x Abu Dhabi, UAESaturday 20 January 2018

Black all over

I'm not a fan of Amy Winehouse, but her Grammy-winning Back to Black could define this season's ubiquitous trend for all things jet or ebony

I'm not a fan of Amy Winehouse, but her Grammy Award-winning song Back to Black could define the seemingly ubiquitous trend this season for all things jet or ebony. While I have no problem including the colour in my wardrobe, it's harder to rock at home. Or perhaps not. Like anything, the more you immerse the unknown into your life, the more familiar it becomes. And so after frequent trips to Zara Home and Harvey Nichols' homeware section, where I've mused over black dinner plates, black bed linen and black accessories, I've gradually come around to believing that black is the way forward. So much so that I'm thinking of having a room painted in the colour. I'm looking at colour charts of varying nuances of the shade - from charcoal to graphite - because I understand just how hard it is to find the right kind of glossy black. I want the finished look to be glam and sophisticated, entirely devoid of teenage bedroom overtones or goth-girl gloom.

Black is not for the faint-hearted, but it can work with a surprising number of combinations. Just look at the catwalk this year. If you are a Gucci girl, their interpretation of black is decidedly bohemian and folksy - carpet bags, paisley prints and a return to the New Romantic era is clearly the inspiration for Frida Giannini this season. Translated to the couch, this look can work well in a study where black can add to the sense of cosiness offset with kilim rugs and eclectic artwork.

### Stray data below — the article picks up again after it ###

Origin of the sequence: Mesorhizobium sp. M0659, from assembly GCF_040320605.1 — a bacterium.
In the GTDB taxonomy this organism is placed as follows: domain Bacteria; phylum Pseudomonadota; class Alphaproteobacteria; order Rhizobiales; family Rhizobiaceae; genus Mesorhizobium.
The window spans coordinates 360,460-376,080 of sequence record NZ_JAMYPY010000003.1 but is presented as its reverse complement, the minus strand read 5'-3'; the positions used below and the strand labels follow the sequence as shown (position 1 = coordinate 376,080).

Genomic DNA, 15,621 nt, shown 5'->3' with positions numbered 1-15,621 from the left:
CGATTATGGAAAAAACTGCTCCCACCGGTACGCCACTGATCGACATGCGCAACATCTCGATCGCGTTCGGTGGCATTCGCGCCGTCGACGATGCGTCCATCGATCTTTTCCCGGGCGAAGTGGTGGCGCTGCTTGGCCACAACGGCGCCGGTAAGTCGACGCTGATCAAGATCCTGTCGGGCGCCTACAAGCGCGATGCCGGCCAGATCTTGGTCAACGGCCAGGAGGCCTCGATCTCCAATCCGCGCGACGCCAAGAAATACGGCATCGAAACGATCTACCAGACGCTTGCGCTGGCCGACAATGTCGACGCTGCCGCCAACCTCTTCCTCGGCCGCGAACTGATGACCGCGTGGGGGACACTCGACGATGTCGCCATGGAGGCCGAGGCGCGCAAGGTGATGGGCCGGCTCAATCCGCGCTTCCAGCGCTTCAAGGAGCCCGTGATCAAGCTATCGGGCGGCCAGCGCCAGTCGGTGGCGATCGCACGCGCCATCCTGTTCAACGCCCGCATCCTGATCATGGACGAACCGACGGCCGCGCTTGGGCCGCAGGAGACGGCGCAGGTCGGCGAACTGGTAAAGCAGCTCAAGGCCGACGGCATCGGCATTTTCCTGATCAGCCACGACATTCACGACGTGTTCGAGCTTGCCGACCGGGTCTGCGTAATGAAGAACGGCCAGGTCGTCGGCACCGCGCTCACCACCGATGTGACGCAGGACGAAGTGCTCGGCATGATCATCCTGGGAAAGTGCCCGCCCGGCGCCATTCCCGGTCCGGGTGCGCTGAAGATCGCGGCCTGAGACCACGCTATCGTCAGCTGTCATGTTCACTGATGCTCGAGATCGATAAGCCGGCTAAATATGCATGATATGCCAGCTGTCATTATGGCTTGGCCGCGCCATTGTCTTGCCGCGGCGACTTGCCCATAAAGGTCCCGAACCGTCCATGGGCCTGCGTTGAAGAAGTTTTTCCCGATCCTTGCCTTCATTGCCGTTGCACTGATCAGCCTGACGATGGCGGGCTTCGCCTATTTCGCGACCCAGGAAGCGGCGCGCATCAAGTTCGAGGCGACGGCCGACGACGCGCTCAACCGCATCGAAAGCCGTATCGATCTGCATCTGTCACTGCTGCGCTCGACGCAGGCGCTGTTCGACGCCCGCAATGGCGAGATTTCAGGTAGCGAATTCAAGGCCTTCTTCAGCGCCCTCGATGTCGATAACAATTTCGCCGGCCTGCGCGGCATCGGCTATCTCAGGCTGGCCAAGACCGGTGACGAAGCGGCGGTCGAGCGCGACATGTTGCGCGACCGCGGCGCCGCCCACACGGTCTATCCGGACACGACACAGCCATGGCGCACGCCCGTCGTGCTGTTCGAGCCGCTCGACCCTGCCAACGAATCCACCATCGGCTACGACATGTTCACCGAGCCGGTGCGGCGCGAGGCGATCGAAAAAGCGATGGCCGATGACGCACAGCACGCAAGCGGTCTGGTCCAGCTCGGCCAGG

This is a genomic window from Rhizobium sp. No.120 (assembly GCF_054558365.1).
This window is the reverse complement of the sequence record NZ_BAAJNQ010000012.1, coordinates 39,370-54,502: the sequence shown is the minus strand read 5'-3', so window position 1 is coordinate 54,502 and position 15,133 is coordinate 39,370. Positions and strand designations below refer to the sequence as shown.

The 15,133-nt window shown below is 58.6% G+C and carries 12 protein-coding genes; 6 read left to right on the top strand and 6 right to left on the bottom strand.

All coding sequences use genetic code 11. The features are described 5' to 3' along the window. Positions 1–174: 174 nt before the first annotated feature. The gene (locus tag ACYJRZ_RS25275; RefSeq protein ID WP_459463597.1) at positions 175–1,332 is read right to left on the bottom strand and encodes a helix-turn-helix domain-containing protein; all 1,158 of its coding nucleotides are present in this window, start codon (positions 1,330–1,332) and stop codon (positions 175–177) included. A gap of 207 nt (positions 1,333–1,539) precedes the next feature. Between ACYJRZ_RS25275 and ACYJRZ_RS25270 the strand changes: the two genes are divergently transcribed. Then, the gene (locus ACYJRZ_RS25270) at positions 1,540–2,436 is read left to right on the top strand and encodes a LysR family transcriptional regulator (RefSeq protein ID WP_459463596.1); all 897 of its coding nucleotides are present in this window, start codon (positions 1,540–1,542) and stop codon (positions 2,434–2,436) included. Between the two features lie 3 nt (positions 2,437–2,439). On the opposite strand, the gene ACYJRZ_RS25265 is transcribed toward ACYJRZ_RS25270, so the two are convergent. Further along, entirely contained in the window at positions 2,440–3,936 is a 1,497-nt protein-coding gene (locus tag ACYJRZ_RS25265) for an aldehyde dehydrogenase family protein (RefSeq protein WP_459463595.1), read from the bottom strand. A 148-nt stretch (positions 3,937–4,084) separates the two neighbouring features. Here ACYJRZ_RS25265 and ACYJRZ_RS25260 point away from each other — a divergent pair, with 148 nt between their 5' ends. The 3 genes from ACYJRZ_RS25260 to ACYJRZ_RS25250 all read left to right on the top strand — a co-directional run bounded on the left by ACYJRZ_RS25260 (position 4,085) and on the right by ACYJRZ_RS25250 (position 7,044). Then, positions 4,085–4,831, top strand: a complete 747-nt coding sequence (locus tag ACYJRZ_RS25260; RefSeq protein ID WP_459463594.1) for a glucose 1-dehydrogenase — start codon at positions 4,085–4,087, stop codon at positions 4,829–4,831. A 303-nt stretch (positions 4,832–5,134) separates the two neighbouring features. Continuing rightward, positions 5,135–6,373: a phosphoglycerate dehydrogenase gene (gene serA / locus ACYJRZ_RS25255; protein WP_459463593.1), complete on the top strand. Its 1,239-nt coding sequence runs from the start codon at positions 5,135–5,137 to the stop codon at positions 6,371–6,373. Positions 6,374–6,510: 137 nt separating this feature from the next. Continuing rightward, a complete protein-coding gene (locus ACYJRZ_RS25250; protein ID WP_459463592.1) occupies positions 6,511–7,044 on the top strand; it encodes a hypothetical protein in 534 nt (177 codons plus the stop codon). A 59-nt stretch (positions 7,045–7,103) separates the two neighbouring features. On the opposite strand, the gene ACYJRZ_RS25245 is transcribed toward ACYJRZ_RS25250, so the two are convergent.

If you're more in tune with Prada (or would like to be), Miuccia's take on the colour is very feminine. Lacy and sophisticated, black in this instance is pared with nearly-there beiges and nude pinks. It would make for a sophisticated bedroom if the hue were paired with butter-coloured sofas with latticework screens or Versace Home side tables. Pucci pairs black this season with jewel colours and it is a riot of exuberance and drama - a look that would work well in a family living room.

I'm going to opt for the classic black-and-white juxtaposition favoured by Ralph Lauren, with touches of pink for femininity. My study will look decidedly businesslike and I'm sure it will help to amplify the sense of purpose I feel when I sit down to work. Whatever your choice, you'll find that black is not as inscrutable as you thought. If you're into symbolism, you may see the trend as a reflection of the global recession. The return to tailoring on the catwalk and sombre colours is seen by many as a sign that we should tighten our belts and make-do-or-mend after the hedonistic Nineties. Likewise in homeware, flashy baroque-style interiors are being replaced by something akin to frugality of colour and design. Monochrome is in, as are responsible choices in furniture echoing the rise in sustainability issues.

I tend to see it as something more optimistic. This season's black this season epitomises clarity and focus - of saying no to wishy-washy shades of both opinion and decorating and coming back with a vengeance. However, if you're like me and a wannabe fashionista at heart, black is as perennial as the little black dress and comes in infinite varieties. Once you start, you'll never have enough of it.